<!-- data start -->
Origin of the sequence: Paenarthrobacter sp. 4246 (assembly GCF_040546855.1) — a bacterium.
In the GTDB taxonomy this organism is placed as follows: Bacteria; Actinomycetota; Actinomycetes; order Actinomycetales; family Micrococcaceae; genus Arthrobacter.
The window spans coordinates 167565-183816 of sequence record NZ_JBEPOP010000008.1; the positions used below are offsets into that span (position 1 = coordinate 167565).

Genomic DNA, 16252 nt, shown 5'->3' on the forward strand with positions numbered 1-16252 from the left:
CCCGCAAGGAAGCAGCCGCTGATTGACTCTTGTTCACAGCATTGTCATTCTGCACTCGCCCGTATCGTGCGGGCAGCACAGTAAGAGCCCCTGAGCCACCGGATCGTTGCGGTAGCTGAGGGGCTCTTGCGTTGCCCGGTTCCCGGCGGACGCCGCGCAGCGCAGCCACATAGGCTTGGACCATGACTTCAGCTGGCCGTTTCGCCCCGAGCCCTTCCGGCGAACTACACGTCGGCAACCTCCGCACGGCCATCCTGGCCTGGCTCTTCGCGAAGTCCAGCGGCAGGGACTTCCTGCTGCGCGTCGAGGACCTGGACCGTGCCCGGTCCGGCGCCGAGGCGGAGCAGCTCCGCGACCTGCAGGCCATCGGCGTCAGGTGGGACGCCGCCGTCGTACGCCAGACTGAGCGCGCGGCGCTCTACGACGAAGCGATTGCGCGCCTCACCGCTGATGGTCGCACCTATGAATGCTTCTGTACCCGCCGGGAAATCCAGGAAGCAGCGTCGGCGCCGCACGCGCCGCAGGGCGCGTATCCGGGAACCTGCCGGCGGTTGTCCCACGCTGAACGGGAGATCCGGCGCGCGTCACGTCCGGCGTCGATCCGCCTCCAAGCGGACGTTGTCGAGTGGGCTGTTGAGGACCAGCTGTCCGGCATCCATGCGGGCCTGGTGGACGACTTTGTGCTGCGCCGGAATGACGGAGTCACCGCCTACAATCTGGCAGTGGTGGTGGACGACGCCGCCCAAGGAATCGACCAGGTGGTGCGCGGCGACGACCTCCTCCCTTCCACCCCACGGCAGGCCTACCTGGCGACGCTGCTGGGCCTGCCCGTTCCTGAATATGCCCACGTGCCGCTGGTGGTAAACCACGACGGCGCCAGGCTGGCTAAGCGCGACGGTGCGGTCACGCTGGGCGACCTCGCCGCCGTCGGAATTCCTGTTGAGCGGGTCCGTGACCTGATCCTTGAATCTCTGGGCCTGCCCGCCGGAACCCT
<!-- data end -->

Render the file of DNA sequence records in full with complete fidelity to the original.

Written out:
Origin of the sequence: Paenarthrobacter sp. 4246 (assembly GCF_040546855.1) — a bacterium.
In the GTDB taxonomy this organism is placed as follows: Bacteria; Actinomycetota; Actinomycetes; order Actinomycetales; family Micrococcaceae; genus Arthrobacter.
The window spans coordinates 167565-183816 of sequence record NZ_JBEPOP010000008.1; the positions used below are offsets into that span (position 1 = coordinate 167565).

Genomic DNA, 16252 nt, shown 5'->3' on the forward strand with positions numbered 1-16252 from the left:
CCCGCAAGGAAGCAGCCGCTGATTGACTCTTGTTCACAGCATTGTCATTCTGCACTCGCCCGTATCGTGCGGGCAGCACAGTAAGAGCCCCTGAGCCACCGGATCGTTGCGGTAGCTGAGGGGCTCTTGCGTTGCCCGGTTCCCGGCGGACGCCGCGCAGCGCAGCCACATAGGCTTGGACCATGACTTCAGCTGGCCGTTTCGCCCCGAGCCCTTCCGGCGAACTACACGTCGGCAACCTCCGCACGGCCATCCTGGCCTGGCTCTTCGCGAAGTCCAGCGGCAGGGACTTCCTGCTGCGCGTCGAGGACCTGGACCGTGCCCGGTCCGGCGCCGAGGCGGAGCAGCTCCGCGACCTGCAGGCCATCGGCGTCAGGTGGGACGCCGCCGTCGTACGCCAGACTGAGCGCGCGGCGCTCTACGACGAAGCGATTGCGCGCCTCACCGCTGATGGTCGCACCTATGAATGCTTCTGTACCCGCCGGGAAATCCAGGAAGCAGCGTCGGCGCCGCACGCGCCGCAGGGCGCGTATCCGGGAACCTGCCGGCGGTTGTCCCACGCTGAACGGGAGATCCGGCGCGCGTCACGTCCGGCGTCGATCCGCCTCCAAGCGGACGTTGTCGAGTGGGCTGTTGAGGACCAGCTGTCCGGCATCCATGCGGGCCTGGTGGACGACTTTGTGCTGCGCCGGAATGACGGAGTCACCGCCTACAATCTGGCAGTGGTGGTGGACGACGCCGCCCAAGGAATCGACCAGGTGGTGCGCGGCGACGACCTCCTCCCTTCCACCCCACGGCAGGCCTACCTGGCGACGCTGCTGGGCCTGCCCGTTCCTGAATATGCCCACGTGCCGCTGGTGGTAAACCACGACGGCGCCAGGCTGGCTAAGCGCGACGGTGCGGTCACGCTGGGCGACCTCGCCGCCGTCGGAATTCCTGTTGAGCGGGTCCGTGACCTGATCCTTGAATCTCTGGGCCTGCCCGCCGGAACCCT